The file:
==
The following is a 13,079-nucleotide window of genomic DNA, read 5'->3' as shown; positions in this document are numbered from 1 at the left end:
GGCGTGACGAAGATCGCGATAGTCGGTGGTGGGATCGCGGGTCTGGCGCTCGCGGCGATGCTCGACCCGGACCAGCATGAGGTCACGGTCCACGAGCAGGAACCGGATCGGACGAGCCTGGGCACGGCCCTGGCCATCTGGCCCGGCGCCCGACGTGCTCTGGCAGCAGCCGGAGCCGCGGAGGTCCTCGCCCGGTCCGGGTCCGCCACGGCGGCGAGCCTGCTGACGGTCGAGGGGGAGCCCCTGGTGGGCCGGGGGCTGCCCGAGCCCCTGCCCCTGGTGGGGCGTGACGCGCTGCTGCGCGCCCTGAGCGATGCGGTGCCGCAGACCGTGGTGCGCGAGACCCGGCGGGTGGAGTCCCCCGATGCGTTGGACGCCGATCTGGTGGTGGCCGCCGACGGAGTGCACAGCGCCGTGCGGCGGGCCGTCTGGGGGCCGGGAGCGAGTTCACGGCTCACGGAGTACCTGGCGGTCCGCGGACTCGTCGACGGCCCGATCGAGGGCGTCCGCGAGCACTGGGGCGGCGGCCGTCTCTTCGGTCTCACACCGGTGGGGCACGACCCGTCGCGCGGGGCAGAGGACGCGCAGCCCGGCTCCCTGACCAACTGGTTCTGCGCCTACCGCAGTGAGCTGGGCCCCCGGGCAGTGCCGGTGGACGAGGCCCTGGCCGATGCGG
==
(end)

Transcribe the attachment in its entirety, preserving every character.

The following is a 13,079-nucleotide window of genomic DNA, read 5'->3' as shown; positions in this document are numbered from 1 at the left end:
GGCGTGACGAAGATCGCGATAGTCGGTGGTGGGATCGCGGGTCTGGCGCTCGCGGCGATGCTCGACCCGGACCAGCATGAGGTCACGGTCCACGAGCAGGAACCGGATCGGACGAGCCTGGGCACGGCCCTGGCCATCTGGCCCGGCGCCCGACGTGCTCTGGCAGCAGCCGGAGCCGCGGAGGTCCTCGCCCGGTCCGGGTCCGCCACGGCGGCGAGCCTGCTGACGGTCGAGGGGGAGCCCCTGGTGGGCCGGGGGCTGCCCGAGCCCCTGCCCCTGGTGGGGCGTGACGCGCTGCTGCGCGCCCTGAGCGATGCGGTGCCGCAGACCGTGGTGCGCGAGACCCGGCGGGTGGAGTCCCCCGATGCGTTGGACGCCGATCTGGTGGTGGCCGCCGACGGAGTGCACAGCGCCGTGCGGCGGGCCGTCTGGGGGCCGGGAGCGAGTTCACGGCTCACGGAGTACCTGGCGGTCCGCGGACTCGTCGACGGCCCGATCGAGGGCGTCCGCGAGCACTGGGGCGGCGGCCGTCTCTTCGGTCTCACACCGGTGGGGCACGACCCGTCGCGCGGGGCAGAGGACGCGCAGCCCGGCTCCCTGACCAACTGGTTCTGCGCCTACCGCAGTGAGCTGGGCCCCCGGGCAGTGCCGGTGGACGAGGCCCTGGCCGATGCGG